The Long Season

The Long SeasonWhat a fabulous baseball book Well written, insightful, thoughtful, and down to earth To think that it was written about a season close to 60 years ago is amazing to me, as it still rings modern We can set aside the contractual issues over 20,000 a year, and no agents, and a few other things, but the core of the game comes to light Brosnan put together a great diary that ranks up there with the best diaries of any subject I would add that those looking for the kind of story that Jim Bouton wrote in Ball Four won t find it in this book Brosnan s story is less salacious but no less honest. I had a baseball card of Jim Brosnan in a Cincinnati Reds uniform He was a spectacled fellow with horn rim glasses His teammates called him the professor He was always talking about words and their meanings Turns out he was a fair baseball pitcher and a pretty good writer He starts the season with the St Louis Cardinals and is eventually traded to the Reds This book is his diary of the 1959 baseball season and paints a very realistic picture of what it was to be a ball player in that era Bros was both a starter and a reliever and did better with the Red Legs than the Cards You get a lot of insight on how pitchers throw against the batters of that time The San Francisco Giants were playing in Seal Stadium a minor league park, awaiting the opening of Candle stick Brosnan s manager with the Cards was not only a player coach but had some racist tendencies Several years later, Brosnan writes a second book chronicling a pennant season with the Reds I plan to read that. Ah, the pernicious persistence of preconceived notions whether because of Ted Williams famously ventilated dicta regarding the stupidity of Major League pitchers, or from being exposed to BULL DURHAM at an impressionable age, I have always found myself surprised to find that my favorite Baseball memoirs have been written by pitchers rather than catchers Satchel Paige, Jim Bouton, and especially Bill Spaceman Lee have written the memoirs that have drawn me closest into the mysteries of the National Passed Time to that list add the progenitor of the modern Baseball memoir, Jim Brosnan There is a definite progression from Brosnan to Bouton to Lee all were journeymen pitchers who exposed facets of the Game that the Powers That Were were uncomfortable having revealed the references to sex, drugs, and the stupidity of management become pronounced from Brosnan, writing in the early sixties, to Bouton, writing in the early seventies, to Lee, writing in the eighties and nineties Brosnan is probably the most talented writer of the three, Lee the most entertaining Over the past few decades it has become increasingly commonplace for sanctimonious pricks such as George Will to opine that Baseball belongs to the fans The great value of these memoirs is that they make the case that Baseball belongs every bit as much to the men who play the games, the men to whom the games are in fact their lives as well as livelihood Also, I particularly enjoyed the fact that Brosnan s wife always addresses him as Meat , which I find to be wonderfully endearing Only 3 1 2 months to Spring Training I was torn whether to rate this as a 2 or a 3 It is definitely an interesting look into mid 20th century baseball, from an insider s perspective, but it often gets bogged down in unnecessary details What I found most surprising was the way that baseball was portrayed as a fairly unathletic endeavor Most of the players are concerned with chewing tobacco, drinking, and fooling around There rarely any instances where players exercise or train In the end though, I found myself struggling to finish this book, but I think if it were shortened and written less like a diary it would be a compelling read. I know a lot of people love this book but I couldn t stand the author s odd writing style Didn t finish. Catchers, of course have underdeveloped brains or they would never have chosen that particular job, but X rays of their heads would probably be useless Masochists are what they are A man must love to get banged up if he deliberately chooses to be a catcher Insightful at times and a fun book, an obvious precursor to Ball Four Unlike Bouton who I think really was a social outcast Brosnan comes across as cerebral for a baseball player but still personable, and without a ghostwriter or an ax to grind.SI listed this at 19 on their Top 100 Sports Book of All Time list A little high. Just not very interesting. The Classic Inside Account Of A Baseball Year By A Major League Pitcher It Begins, Appropriately, With The Winter Doldrums And Sweating Out A New Contract, Then Follows The Author And His Family To Spring Training In Florida And Through The Full Season S Schedule To October One Of The Best Baseball Books Ever Written It Is Probably One Of The Best American Diaries As Well New York Times Book Review The Greatest Baseball Book Ever Written Jimmy Cannon OK, I m biased.I first read this book when I was 12 or so, a couple years after the Giants had relocated to San Francisco Back then, the NFL was an afterthought and baseball was truly the national pastime.I subscribed to The Sporting News, Baseball Digest and anything else I could find, and I gobbled up the stories of the heroic individuals who played baseball They were noble athletes, striving to win games despite the cost to their bodies, and they were true exemplars of American manhood.Then I read The Long Season And re read it And re read it Many, many times It was funny, well written, revelatory and made me feel like I understood the reality of major league baseball and the men who played it As it turned out, The Long Season wasn t quite as realistic as all that I had to wait for Ball Four to learn the truth So after being forced to pack up books to get new carpet, I came across a copy of The Long Season, the book, and decided I needed to read it again It was just as good The Long Season is essentially a diary of the 1959 baseball season by a journeyman pitcher named Jim Brosnan He was 29 years old and played for the St Louis Cardinals.The book begins with his contract negotiations, which are far, far different than today s Players were tied to a team in perpetuity, unless the team released them, and there was no such thing as arbitration or free agency Players took what was given, and negotiated with experienced businessmen without the aid of agents.Baseball players were still well paid in today s dollars, Brosnan made about 150,000 but most worked in the offseason, which partly explains the length of spring training Few players had been to college, as myriads of minor leagues sucked up teenagers and put them on the field Brosnan, for example, was signed at age 17 and threw 228 innings that season Yes, it was a different world So Brosnan, who smoked a pipe and read books, brought his cynical and sometimes dyspeptic world view to the world of professional baseball in 1959, and the book opened the eyes of fans to what the game business was really like Naturally, many were offended not the least the owners by his candor, and thought that revealing baseball players were actually human beings would damage the sport.Now it must be said that having been a baseball fan at the time makes the book fun to read, because I have hazy memories of many of the players mentioned, so it s possible that a younger reader would be less interested, but Brosnan is an excellent writer and his wit and humor shine through.And of course, those who might wonder how the game was different 60 years ago will find the book fascinating There were doubleheaders, real back to back doubleheaders, and a lot of them Players shared rooms on the road, and there were no charter flights Air conditioned clubhouses in St Louis in the summer Not happening And since people are people and baseball is baseball, there s much that hasn t changed And neither has my high opinion on The Long Season, which may have had to do with my lifelong love of sports than any other book I ever read. Very entertaining behind the scenes look at the 1959 baseball season written by a middling relief pitcher named Jim Brosnan Brosnan sounds to me like a cross between Ring Lardner and the back of a bubble gum card, if the bubble gum card were being used as a book mark inside a volume of Twain It s less about scores and all the usual Joe Shlobotnik Story stuff than it is about the way players look at the world, spend their time, and experience the ups and downs of their profession which is surprisingly like most jobs, except that thousands of people cheer or boo you while you re doing it There are good bosses and bad, enjoyable co workers and not so much all the types we all know and deal with, except these wear spiked shoes Because the book was written at the end of the 1950 s, some of the stuff that was par for the course then jars now, like the endless drinking and the casual racism Nonetheless, it s a good read, especially if you are old enough and baseball fan enough to remember the players who turn up in this book It s a bygone era presented without the usual soft focus.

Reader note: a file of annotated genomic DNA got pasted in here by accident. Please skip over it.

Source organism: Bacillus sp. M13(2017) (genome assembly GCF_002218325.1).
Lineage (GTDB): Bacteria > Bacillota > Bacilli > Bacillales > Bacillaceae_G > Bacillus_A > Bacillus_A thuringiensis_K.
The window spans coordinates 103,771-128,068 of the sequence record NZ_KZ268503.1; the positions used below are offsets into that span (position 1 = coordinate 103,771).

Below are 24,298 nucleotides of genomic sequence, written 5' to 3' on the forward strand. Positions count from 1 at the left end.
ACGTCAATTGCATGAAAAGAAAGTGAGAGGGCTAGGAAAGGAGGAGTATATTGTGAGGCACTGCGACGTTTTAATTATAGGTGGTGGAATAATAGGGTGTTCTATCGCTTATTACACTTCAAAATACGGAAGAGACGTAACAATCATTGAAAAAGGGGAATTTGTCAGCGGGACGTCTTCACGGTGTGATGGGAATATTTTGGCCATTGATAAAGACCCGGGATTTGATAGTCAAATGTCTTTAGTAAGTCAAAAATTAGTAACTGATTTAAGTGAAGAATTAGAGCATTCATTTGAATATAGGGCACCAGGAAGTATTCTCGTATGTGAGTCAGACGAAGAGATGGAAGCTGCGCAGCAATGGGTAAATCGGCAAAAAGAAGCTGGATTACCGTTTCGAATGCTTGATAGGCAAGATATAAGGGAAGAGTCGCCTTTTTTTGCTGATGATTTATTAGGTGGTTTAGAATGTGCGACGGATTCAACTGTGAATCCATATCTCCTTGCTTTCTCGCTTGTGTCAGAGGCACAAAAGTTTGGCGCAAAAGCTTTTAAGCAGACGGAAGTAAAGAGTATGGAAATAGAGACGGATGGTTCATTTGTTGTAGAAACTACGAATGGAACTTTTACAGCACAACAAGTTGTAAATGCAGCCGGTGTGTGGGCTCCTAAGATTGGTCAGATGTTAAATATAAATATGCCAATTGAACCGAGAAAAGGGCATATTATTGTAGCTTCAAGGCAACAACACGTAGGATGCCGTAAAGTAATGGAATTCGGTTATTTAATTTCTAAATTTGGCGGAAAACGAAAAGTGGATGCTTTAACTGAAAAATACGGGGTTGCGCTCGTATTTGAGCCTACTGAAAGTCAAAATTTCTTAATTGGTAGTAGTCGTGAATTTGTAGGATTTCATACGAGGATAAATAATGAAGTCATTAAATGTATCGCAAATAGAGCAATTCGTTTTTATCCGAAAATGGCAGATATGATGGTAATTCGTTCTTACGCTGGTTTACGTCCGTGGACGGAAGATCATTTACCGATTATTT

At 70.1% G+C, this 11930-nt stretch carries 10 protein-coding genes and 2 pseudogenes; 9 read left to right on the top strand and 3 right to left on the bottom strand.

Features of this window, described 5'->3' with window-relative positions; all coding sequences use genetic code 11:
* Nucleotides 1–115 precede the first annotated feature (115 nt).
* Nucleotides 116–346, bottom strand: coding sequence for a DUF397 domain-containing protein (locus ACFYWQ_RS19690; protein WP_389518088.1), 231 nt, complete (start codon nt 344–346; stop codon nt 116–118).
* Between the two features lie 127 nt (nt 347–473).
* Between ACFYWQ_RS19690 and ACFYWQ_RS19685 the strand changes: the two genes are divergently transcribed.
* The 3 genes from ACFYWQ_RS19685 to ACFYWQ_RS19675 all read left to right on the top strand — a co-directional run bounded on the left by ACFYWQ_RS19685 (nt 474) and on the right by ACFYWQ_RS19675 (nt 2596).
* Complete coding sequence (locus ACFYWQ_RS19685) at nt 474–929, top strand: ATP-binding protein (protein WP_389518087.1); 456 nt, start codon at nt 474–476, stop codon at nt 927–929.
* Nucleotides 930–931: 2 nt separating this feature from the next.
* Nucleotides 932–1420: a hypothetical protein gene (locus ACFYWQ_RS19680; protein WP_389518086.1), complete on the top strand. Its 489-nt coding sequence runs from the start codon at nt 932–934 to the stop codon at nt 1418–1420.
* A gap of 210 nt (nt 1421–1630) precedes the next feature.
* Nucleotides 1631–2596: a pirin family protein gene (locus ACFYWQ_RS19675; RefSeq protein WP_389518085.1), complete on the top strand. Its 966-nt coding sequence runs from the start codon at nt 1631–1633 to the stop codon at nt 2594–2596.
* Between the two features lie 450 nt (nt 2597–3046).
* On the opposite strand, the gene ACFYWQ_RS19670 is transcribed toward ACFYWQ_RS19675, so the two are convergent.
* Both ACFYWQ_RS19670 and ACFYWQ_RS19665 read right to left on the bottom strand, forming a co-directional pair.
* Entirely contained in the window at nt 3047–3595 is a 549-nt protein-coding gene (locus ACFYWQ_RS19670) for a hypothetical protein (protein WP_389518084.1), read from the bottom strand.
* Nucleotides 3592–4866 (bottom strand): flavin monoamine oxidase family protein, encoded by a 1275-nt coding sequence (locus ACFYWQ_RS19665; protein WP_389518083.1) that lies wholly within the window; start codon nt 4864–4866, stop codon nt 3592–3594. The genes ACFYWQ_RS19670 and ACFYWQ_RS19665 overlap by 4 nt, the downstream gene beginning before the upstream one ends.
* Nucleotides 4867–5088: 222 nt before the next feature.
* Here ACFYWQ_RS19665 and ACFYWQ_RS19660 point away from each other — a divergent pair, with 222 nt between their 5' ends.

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  • Paperback
  • 268 pages
  • The Long Season
  • Jim Brosnan
  • English
  • 10 February 2019
  • 9781566634182